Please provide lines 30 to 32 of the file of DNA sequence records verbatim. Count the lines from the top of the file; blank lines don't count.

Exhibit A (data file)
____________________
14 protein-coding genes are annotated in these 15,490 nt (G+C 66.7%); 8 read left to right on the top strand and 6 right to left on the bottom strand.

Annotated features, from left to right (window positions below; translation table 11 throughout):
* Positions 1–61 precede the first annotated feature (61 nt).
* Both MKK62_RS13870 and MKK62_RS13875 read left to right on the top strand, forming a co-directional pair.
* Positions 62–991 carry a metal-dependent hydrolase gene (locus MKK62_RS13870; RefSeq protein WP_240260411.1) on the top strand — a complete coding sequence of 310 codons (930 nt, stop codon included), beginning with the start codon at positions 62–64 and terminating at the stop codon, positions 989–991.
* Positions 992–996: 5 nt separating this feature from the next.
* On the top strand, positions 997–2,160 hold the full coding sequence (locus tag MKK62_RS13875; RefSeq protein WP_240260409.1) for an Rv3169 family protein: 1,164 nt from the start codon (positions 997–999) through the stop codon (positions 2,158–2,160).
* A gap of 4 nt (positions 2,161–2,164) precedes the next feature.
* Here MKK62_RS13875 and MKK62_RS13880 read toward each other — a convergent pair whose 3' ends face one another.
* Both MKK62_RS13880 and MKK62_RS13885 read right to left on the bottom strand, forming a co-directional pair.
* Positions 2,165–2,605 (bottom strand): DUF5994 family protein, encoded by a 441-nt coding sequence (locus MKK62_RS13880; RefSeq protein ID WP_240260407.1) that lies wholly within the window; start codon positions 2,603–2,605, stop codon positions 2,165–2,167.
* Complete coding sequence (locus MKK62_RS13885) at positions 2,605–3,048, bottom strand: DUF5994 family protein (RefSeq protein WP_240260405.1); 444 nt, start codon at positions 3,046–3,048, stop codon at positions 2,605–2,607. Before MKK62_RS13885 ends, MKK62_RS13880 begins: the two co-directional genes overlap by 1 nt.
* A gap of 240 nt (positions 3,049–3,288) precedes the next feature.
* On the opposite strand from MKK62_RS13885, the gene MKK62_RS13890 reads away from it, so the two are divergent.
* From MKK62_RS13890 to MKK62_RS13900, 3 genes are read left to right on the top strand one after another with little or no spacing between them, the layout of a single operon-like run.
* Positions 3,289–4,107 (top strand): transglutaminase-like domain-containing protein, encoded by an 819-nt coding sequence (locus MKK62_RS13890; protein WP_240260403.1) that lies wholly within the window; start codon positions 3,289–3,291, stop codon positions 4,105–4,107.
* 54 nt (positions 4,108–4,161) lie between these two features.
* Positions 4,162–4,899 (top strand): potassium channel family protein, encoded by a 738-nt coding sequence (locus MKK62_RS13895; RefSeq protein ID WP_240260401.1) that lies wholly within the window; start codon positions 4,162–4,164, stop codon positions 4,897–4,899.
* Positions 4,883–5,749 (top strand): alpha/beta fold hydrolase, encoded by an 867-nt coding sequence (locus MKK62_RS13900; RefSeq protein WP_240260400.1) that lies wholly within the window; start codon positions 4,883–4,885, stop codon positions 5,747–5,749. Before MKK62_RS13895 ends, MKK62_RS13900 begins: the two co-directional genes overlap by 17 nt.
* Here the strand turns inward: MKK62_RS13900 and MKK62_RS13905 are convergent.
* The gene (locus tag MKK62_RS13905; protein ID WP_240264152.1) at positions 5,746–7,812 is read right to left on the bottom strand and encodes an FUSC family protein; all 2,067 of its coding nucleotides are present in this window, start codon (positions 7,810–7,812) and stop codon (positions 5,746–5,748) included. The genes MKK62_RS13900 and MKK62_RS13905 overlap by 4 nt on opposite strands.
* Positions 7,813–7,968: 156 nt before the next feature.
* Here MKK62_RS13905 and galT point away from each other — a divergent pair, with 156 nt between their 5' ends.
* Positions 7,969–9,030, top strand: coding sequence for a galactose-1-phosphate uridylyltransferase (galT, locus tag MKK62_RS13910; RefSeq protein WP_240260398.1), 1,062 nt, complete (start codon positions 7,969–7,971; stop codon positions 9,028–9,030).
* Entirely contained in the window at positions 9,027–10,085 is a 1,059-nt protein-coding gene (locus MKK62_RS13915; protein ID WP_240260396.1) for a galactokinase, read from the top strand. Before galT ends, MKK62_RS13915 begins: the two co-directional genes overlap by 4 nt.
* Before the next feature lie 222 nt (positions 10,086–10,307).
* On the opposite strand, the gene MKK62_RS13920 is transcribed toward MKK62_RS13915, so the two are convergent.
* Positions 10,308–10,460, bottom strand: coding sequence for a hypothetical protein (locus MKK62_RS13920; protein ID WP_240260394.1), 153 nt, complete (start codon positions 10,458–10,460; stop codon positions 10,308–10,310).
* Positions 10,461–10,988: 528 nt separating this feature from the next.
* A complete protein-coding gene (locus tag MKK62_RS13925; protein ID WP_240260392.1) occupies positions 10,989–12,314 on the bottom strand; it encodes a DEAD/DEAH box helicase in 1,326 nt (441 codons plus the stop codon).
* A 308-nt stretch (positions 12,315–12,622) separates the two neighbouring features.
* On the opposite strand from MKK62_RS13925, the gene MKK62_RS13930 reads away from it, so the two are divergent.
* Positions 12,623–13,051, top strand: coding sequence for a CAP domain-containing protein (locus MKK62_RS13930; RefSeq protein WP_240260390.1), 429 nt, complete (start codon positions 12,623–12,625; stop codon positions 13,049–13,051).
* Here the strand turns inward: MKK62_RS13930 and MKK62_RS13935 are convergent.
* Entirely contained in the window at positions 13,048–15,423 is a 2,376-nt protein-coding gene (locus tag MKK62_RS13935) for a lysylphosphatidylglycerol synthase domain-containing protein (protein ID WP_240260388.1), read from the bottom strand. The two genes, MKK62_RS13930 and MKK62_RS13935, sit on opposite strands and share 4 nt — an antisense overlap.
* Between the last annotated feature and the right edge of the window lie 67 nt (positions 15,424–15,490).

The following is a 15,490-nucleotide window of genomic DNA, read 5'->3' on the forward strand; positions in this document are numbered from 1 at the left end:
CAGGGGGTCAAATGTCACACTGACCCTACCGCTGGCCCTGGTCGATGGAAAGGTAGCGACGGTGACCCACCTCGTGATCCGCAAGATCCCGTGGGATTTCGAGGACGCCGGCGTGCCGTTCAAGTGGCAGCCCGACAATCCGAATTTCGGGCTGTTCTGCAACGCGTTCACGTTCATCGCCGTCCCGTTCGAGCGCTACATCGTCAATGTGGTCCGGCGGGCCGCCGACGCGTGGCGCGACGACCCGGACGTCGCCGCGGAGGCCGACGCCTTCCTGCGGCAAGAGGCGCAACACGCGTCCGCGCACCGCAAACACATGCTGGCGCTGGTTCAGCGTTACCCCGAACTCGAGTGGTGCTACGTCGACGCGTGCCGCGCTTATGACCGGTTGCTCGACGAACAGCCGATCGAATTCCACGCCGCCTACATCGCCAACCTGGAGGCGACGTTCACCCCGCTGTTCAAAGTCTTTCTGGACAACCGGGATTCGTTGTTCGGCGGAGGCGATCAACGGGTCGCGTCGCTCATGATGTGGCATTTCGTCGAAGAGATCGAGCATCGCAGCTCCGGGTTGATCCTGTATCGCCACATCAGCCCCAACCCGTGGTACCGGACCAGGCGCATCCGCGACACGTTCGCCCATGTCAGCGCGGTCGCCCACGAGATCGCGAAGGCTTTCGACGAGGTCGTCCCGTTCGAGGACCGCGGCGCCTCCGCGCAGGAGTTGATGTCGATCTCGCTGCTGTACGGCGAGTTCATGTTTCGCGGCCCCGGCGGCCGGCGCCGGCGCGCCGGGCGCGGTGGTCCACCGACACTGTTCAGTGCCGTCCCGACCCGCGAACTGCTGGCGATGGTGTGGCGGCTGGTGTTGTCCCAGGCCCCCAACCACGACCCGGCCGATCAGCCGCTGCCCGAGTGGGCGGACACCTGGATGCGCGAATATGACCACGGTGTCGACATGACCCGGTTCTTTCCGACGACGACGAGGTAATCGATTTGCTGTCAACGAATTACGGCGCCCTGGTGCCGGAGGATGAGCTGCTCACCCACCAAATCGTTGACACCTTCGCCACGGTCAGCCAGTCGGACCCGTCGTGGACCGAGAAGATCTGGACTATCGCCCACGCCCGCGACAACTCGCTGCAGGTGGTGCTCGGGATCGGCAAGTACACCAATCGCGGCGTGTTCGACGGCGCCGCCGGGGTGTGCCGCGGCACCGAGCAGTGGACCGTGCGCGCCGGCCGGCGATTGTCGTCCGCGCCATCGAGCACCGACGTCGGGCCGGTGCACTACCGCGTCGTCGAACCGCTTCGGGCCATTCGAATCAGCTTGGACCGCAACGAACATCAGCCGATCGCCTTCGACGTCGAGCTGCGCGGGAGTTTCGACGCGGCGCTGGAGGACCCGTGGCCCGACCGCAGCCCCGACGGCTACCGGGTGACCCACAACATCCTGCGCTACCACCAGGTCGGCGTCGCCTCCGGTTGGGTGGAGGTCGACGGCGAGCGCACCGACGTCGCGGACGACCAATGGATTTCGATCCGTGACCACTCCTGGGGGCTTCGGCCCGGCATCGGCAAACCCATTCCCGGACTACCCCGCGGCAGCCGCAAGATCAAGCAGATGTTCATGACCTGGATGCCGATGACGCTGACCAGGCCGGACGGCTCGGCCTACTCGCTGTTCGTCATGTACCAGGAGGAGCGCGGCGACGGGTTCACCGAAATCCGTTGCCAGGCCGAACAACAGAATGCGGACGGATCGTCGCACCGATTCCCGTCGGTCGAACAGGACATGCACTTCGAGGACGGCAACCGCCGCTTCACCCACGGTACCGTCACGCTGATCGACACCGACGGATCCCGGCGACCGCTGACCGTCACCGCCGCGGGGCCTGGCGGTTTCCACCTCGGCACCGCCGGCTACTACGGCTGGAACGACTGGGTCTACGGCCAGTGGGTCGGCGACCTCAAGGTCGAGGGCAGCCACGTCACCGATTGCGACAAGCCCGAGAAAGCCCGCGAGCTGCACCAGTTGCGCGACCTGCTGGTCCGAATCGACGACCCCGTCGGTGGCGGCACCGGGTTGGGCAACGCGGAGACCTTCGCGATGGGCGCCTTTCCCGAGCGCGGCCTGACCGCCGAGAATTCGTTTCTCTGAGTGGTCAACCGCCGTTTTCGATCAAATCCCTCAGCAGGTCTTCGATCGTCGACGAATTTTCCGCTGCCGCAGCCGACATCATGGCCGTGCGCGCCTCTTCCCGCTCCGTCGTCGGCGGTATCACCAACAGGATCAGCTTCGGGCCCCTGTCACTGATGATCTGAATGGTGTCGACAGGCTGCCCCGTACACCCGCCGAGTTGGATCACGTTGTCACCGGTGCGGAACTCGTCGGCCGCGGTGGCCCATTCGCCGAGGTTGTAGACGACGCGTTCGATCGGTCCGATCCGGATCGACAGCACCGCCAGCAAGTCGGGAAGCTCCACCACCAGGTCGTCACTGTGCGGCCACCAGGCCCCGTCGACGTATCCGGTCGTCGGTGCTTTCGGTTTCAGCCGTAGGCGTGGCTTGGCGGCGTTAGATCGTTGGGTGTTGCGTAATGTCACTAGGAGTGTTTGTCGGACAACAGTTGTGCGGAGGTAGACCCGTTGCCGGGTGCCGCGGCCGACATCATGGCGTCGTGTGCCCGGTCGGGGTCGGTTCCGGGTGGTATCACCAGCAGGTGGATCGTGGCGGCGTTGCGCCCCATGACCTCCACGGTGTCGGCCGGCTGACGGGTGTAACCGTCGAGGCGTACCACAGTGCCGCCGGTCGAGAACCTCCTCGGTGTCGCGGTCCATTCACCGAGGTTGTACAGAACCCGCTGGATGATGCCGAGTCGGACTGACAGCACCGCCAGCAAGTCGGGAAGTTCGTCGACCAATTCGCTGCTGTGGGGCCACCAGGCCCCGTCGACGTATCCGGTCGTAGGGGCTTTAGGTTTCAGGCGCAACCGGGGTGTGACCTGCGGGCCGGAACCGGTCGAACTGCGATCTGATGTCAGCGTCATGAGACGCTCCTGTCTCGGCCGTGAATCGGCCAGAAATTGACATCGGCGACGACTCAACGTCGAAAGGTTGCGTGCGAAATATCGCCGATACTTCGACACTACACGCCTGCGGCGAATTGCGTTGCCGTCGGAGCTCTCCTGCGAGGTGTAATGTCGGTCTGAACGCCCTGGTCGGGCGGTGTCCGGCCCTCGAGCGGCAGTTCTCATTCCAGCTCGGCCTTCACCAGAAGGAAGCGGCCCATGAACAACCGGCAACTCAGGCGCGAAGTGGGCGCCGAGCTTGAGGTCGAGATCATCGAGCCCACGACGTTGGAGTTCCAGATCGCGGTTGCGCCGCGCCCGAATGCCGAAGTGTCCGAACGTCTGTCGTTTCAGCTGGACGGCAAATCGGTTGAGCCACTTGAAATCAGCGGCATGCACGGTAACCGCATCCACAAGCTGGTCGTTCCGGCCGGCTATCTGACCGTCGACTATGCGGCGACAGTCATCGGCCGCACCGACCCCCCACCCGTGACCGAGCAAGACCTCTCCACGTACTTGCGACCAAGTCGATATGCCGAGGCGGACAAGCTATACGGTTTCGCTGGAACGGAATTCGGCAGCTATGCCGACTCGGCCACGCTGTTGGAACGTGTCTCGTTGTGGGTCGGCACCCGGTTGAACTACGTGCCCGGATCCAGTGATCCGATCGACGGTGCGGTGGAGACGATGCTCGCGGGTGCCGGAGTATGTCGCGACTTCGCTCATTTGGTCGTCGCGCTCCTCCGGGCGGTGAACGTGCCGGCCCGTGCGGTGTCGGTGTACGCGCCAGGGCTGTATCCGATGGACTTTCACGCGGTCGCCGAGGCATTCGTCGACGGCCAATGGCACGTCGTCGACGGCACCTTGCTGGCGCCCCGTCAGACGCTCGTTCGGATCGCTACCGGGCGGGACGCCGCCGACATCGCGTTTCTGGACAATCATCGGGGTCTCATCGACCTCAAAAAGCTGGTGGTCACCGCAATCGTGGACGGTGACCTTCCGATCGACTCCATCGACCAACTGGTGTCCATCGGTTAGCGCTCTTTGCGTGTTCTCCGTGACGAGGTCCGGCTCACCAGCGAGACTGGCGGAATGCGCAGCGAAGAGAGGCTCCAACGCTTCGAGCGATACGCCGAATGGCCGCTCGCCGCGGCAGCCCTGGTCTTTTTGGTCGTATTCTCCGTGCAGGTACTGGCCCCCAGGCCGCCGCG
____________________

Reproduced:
* A complete protein-coding gene (locus tag MKK62_RS13925; protein ID WP_240260392.1) occupies positions 10,989–12,314 on the bottom strand; it encodes a DEAD/DEAH box helicase in 1,326 nt (441 codons plus the stop codon).
* A 308-nt stretch (positions 12,315–12,622) separates the two neighbouring features.
* On the opposite strand from MKK62_RS13925, the gene MKK62_RS13930 reads away from it, so the two are divergent.